If you are completely comfortable with your current stance, leave it. You shouldn't change it to make switch riding easier. Otherwise, your normal riding will get affected.
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Old 01-31-2011, 05:52 PM   #8 (permalink)
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Quote:
Originally Posted by Leo View Post
I do not recommend centering your stance on a directional board. You will set yourself in front of the board's sidecut which is going to affect the ride. The easiest way for me to describe the effects of centering your stance on a directional board is that riding normal will handle similar to riding switch.
Thanks for the advice. I hadn't thought about the side cut being asymmetric too. Makes sense that would be different. Okay, I'll be wary before I do something like this. I'll see how far I can progress with my board the way it is. In just two days I went from not being able to do it at all, to making it all thew way down a green without falling, so I'll certainly give it more time before I conclude I need to start changing things. And I guess at some point when I want to start getting more into park really heavy, I'll probably just add a second twin board and have two setups, I assume this is what most people do.
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Old 02-08-2011, 12:02 PM   #9 (permalink)
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The abridged version of the story below, is that I tried duck +15/-15 and it felt great and made riding switch A LOT easier, can't wait to get back out there.

So went to Okemo this past weekend, hadn't been there in a while, we spent Saturday traveling all over the mountain, just blues and greens. It was really fun and great conditions, good soft slightly packed snow. My wife videoed a small portion of me coming down the end of a blue. I thought I was doing pretty good, it was pretty bumpy so I was trying to keep my knees bent to absorb the bumps. But when I saw the video I was just horrified. I looked all hunched over, my spine curved. Shoulders slumped forward. Butt sticking way out. I think I was trying to bend my knees and ankles more and I just ended up curving my back and bending way forward.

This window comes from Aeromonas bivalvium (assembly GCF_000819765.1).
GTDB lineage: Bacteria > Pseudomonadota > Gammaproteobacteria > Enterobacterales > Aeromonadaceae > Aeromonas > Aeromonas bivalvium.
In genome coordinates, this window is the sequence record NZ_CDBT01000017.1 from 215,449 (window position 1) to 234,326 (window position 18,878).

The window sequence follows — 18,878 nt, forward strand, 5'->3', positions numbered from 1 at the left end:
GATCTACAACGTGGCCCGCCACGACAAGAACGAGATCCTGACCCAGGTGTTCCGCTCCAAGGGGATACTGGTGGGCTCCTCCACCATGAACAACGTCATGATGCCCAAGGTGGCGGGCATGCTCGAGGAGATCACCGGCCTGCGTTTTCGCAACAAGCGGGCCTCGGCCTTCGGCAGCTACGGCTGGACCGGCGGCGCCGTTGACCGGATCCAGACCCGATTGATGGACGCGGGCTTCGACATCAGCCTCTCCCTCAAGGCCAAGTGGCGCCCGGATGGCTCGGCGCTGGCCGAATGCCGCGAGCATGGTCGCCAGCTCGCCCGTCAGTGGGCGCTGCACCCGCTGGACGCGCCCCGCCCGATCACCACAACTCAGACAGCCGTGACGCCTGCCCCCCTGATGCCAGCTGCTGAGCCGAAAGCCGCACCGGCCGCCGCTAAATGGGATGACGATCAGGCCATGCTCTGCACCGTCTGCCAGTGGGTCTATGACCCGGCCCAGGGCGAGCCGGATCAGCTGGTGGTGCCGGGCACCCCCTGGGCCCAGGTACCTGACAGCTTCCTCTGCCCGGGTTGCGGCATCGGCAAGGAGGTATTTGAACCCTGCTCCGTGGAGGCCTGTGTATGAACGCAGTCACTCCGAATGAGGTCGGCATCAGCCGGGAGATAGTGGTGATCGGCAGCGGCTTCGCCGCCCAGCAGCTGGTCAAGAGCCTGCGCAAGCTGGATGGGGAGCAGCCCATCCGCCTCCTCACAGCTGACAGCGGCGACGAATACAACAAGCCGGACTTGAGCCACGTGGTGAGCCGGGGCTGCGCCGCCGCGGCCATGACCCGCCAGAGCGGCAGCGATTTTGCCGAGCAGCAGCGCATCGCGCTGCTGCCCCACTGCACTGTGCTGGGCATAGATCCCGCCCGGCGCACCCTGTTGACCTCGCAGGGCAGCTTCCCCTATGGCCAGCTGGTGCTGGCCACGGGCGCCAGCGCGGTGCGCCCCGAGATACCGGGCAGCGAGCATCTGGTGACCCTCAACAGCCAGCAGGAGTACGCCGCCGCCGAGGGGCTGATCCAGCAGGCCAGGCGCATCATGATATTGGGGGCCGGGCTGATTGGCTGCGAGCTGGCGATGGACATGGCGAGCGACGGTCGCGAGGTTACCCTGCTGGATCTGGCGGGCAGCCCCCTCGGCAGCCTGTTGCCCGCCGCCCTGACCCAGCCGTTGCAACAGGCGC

So the next day I specifically went to the beginner area and worked on keeping my spine straight and my upper body aligned with the board. Basically trying to keep good form. While focusing I think it improved, but it still seemed like my butt was hanging out too far and that was causing me to lean over to compensate. It made me think perhaps I am not centered on the board heels to toes, and when I looked it did seem like more of my heals were sticking out. So I bumped both bindings froward a few mm. The next run I definitely felt better and when I went on my heel edge I no loner felt the need to lean forward, I could actually stand up taller and lean back and really dig the heel edge in. It was pretty cool.

So for the next run I decided to switch my stance to pure duck +15/-15 from +18/-6 because I figured I was already changing things around. I didn't have any problems at all, it felt great. I was really surprised. But what was awesome, was when I would ride switch it felt so much more natural, no longer felt like I was riding backwards. Only really had an hour left in the day after making the changes, but it felt natural enough that I believe some day eventually I could ride almost as good switch. Took a few videos maybe I'll link them.

Last edited by gravityhomer; 02-08-2011 at 12:04 PM.